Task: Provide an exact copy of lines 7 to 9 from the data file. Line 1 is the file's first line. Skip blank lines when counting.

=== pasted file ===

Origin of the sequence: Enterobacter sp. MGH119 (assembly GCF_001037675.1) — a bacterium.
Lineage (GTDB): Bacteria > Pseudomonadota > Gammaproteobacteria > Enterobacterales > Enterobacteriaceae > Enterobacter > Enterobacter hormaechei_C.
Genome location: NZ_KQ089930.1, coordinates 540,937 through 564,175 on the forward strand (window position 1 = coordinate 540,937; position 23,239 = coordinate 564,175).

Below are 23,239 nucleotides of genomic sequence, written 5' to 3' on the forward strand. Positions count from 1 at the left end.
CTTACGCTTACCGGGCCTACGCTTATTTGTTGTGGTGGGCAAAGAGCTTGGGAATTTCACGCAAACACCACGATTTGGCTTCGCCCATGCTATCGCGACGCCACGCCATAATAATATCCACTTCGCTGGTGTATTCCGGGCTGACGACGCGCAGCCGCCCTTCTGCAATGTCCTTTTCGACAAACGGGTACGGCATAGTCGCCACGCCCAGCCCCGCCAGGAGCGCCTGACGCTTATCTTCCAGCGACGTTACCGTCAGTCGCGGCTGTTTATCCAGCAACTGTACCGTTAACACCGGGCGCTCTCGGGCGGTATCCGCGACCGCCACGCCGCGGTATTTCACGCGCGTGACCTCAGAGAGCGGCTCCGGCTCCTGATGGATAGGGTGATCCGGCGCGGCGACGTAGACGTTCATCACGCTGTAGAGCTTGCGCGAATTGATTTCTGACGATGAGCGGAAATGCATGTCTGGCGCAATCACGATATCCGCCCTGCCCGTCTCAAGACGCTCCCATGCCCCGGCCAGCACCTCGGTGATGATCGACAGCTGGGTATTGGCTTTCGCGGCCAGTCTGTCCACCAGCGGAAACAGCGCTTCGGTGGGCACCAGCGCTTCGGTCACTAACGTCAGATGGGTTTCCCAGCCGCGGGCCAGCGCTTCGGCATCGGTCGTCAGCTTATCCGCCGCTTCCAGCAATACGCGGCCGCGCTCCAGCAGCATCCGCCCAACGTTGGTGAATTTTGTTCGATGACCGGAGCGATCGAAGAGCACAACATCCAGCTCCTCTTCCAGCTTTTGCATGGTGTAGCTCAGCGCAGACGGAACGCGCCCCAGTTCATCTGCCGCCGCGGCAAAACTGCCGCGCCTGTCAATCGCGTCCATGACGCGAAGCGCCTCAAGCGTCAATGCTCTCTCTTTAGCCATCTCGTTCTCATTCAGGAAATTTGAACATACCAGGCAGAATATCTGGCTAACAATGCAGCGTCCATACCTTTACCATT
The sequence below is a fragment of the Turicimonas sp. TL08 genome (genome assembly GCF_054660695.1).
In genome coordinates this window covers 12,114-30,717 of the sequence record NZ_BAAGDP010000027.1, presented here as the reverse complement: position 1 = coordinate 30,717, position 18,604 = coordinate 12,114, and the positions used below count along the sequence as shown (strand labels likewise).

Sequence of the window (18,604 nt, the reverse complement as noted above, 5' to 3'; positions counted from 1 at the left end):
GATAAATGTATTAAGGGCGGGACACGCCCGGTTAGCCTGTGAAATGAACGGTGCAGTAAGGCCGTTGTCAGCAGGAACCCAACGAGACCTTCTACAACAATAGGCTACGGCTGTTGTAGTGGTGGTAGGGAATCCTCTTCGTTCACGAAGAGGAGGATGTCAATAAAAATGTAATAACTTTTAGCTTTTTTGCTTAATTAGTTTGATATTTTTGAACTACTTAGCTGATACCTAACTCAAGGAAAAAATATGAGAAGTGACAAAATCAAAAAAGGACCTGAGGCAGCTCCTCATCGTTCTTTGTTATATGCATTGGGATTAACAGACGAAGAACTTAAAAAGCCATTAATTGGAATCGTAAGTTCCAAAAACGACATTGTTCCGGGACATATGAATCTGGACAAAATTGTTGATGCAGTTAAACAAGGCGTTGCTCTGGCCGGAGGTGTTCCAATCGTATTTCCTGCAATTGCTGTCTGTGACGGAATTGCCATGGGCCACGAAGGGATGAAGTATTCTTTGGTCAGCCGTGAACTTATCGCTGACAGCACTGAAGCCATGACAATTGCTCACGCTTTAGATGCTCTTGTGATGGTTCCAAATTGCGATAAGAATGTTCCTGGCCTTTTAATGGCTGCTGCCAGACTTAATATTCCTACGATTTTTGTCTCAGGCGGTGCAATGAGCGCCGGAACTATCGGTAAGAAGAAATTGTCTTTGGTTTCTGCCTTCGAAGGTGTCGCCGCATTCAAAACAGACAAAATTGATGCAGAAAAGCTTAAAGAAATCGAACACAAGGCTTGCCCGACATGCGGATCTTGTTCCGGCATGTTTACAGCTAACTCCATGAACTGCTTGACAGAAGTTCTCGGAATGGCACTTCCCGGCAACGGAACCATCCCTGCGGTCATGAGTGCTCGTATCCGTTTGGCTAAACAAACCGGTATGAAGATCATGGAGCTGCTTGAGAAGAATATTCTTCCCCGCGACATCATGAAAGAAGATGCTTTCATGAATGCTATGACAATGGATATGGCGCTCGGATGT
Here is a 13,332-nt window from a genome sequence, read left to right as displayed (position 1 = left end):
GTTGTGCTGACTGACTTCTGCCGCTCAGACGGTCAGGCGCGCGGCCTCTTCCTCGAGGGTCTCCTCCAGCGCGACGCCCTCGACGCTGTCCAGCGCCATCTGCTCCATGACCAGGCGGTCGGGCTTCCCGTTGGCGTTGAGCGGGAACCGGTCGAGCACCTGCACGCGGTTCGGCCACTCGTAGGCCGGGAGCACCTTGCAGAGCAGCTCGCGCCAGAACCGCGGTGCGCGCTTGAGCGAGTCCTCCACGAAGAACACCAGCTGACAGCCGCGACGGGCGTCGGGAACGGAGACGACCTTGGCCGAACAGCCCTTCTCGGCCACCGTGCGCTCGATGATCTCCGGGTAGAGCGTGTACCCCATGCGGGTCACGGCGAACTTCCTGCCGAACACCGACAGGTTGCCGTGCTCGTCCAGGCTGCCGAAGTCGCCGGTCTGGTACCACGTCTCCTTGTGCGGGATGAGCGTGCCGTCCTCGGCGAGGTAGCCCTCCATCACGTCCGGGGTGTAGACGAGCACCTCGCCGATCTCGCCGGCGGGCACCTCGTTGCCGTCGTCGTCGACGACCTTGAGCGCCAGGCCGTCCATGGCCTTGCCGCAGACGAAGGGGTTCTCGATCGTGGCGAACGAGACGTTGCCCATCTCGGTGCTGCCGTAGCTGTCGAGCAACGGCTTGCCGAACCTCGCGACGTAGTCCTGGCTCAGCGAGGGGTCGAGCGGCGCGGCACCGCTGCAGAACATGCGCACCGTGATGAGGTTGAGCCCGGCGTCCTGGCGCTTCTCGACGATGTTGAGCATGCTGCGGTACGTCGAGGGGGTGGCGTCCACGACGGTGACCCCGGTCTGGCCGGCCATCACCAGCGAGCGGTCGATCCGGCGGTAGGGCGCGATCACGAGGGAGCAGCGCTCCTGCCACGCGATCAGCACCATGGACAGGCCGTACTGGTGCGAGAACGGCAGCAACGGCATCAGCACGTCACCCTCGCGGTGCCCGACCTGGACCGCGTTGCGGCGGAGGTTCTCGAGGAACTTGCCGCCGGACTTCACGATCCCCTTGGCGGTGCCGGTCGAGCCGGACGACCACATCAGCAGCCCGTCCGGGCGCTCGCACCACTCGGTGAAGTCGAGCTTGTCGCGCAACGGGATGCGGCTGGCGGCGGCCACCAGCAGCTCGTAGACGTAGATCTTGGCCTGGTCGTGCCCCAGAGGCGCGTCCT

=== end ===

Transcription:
In genome coordinates this window covers 12,114-30,717 of the sequence record NZ_BAAGDP010000027.1, presented here as the reverse complement: position 1 = coordinate 30,717, position 18,604 = coordinate 12,114, and the positions used below count along the sequence as shown (strand labels likewise).

Sequence of the window (18,604 nt, the reverse complement as noted above, 5' to 3'; positions counted from 1 at the left end):
GATAAATGTATTAAGGGCGGGACACGCCCGGTTAGCCTGTGAAATGAACGGTGCAGTAAGGCCGTTGTCAGCAGGAACCCAACGAGACCTTCTACAACAATAGGCTACGGCTGTTGTAGTGGTGGTAGGGAATCCTCTTCGTTCACGAAGAGGAGGATGTCAATAAAAATGTAATAACTTTTAGCTTTTTTGCTTAATTAGTTTGATATTTTTGAACTACTTAGCTGATACCTAACTCAAGGAAAAAATATGAGAAGTGACAAAATCAAAAAAGGACCTGAGGCAGCTCCTCATCGTTCTTTGTTATATGCATTGGGATTAACAGACGAAGAACTTAAAAAGCCATTAATTGGAATCGTAAGTTCCAAAAACGACATTGTTCCGGGACATATGAATCTGGACAAAATTGTTGATGCAGTTAAACAAGGCGTTGCTCTGGCCGGAGGTGTTCCAATCGTATTTCCTGCAATTGCTGTCTGTGACGGAATTGCCATGGGCCACGAAGGGATGAAGTATTCTTTGGTCAGCCGTGAACTTATCGCTGACAGCACTGAAGCCATGACAATTGCTCACGCTTTAGATGCTCTTGTGATGGTTCCAAATTGCGATAAGAATGTTCCTGGCCTTTTAATGGCTGCTGCCAGACTTAATATTCCTACGATTTTTGTCTCAGGCGGTGCAATGAGCGCCGGAACTATCGGTAAGAAGAAATTGTCTTTGGTTTCTGCCTTCGAAGGTGTCGCCGCATTCAAAACAGACAAAATTGATGCAGAAAAGCTTAAAGAAATCGAACACAAGGCTTGCCCGACATGCGGATCTTGTTCCGGCATGTTTACAGCTAACTCCATGAACTGCTTGACAGAAGTTCTCGGAATGGCACTTCCCGGCAACGGAACCATCCCTGCGGTCATGAGTGCTCGTATCCGTTTGGCTAAACAAACCGGTATGAAGATCATGGAGCTGCTTGAGAAGAATATTCTTCCCCGCGACATCATGAAAGAAGATGCTTTCATGAATGCTATGACAATGGATATGGCGCTCGGATGT